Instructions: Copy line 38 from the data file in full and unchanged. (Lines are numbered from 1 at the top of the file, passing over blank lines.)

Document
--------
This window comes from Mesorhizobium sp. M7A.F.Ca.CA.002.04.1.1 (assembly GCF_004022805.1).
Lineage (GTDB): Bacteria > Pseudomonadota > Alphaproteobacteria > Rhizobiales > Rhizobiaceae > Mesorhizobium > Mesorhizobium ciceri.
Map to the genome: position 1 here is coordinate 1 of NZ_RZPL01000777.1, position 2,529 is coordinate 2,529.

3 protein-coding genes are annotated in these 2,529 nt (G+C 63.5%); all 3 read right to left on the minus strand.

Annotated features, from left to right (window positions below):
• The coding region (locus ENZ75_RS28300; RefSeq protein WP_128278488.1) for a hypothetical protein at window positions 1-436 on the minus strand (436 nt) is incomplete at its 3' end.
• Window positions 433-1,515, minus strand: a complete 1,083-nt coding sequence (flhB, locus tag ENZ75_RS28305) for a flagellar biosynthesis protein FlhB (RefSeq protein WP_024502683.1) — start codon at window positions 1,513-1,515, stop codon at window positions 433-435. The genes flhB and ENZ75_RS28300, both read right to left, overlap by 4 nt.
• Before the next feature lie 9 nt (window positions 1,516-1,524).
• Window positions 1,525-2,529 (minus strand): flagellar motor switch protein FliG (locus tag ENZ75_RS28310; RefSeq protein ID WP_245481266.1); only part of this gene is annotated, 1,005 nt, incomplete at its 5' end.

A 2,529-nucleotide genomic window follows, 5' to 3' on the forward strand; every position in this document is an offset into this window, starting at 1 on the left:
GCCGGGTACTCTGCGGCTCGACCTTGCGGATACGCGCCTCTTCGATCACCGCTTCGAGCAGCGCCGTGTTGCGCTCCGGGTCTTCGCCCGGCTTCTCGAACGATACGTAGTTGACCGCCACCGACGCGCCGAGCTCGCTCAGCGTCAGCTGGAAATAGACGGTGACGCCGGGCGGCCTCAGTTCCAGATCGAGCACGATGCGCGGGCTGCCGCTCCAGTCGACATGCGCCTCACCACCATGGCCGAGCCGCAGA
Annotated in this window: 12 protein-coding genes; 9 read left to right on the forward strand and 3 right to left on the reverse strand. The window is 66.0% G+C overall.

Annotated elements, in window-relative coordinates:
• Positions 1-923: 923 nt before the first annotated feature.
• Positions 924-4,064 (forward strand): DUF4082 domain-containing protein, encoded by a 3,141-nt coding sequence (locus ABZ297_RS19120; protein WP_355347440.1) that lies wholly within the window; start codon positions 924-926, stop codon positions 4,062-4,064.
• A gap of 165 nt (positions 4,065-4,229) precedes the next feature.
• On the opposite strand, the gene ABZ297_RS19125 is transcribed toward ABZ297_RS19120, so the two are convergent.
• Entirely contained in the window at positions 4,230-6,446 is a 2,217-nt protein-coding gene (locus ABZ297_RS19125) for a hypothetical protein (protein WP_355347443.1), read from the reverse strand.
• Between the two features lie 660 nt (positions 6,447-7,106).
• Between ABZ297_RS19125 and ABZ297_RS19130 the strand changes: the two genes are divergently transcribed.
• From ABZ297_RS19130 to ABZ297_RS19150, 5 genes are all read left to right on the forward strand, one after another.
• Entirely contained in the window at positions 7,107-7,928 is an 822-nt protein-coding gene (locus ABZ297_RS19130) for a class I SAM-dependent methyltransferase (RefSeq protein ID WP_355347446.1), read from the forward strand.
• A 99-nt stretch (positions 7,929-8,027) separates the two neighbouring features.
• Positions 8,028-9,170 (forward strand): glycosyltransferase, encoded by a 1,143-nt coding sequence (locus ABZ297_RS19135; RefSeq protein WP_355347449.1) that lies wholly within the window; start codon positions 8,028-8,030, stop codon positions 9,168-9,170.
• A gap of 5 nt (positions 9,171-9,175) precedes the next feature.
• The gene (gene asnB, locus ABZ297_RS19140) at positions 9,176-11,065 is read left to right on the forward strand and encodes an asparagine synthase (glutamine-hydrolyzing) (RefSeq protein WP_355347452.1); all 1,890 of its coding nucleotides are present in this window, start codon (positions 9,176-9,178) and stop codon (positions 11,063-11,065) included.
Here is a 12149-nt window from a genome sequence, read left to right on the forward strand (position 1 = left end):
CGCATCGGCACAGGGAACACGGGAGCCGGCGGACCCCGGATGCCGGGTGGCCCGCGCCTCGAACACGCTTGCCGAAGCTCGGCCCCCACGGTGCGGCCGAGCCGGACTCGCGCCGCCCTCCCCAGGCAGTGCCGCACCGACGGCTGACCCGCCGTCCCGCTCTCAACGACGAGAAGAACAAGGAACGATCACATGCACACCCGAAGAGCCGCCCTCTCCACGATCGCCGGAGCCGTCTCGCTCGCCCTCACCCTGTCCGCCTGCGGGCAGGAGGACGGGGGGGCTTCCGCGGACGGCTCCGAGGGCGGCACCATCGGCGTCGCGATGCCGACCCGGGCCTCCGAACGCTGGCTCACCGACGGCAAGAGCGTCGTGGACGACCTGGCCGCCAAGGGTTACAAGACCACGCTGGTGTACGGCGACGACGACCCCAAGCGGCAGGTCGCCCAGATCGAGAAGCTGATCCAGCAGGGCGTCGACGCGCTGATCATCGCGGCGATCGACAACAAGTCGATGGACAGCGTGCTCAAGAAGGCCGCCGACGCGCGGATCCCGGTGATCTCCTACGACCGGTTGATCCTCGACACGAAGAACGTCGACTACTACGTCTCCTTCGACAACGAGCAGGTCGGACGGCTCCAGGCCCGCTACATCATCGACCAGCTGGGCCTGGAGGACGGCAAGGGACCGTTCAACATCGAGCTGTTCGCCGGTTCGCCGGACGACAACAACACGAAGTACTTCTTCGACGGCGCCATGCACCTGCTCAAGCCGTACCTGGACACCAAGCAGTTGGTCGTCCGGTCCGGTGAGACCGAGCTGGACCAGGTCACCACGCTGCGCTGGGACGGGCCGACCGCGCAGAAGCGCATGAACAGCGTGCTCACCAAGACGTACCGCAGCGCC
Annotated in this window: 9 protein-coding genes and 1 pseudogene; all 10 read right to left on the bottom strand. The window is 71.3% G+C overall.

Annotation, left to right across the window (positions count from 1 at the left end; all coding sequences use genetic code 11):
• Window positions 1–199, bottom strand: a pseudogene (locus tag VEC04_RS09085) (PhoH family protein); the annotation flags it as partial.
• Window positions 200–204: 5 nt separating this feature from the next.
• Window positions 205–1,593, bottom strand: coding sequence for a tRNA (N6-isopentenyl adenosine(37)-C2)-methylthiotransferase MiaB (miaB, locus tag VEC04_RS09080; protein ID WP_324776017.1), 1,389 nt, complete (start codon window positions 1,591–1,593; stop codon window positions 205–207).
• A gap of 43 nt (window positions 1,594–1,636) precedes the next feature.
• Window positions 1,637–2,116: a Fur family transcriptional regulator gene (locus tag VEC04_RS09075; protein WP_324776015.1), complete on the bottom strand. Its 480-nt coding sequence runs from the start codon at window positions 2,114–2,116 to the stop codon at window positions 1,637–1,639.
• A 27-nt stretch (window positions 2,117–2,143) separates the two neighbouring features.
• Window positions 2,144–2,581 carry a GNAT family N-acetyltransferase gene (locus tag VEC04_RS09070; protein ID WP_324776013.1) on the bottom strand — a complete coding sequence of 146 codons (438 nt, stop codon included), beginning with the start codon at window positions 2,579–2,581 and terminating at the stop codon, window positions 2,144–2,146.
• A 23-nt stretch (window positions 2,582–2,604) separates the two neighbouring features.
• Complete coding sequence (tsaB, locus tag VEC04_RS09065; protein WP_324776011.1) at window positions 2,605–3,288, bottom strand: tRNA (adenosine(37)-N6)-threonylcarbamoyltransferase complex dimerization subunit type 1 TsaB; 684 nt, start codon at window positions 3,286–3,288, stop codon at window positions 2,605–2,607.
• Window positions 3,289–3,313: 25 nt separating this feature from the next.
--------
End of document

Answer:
• A 23-nt stretch (window positions 2,582–2,604) separates the two neighbouring features.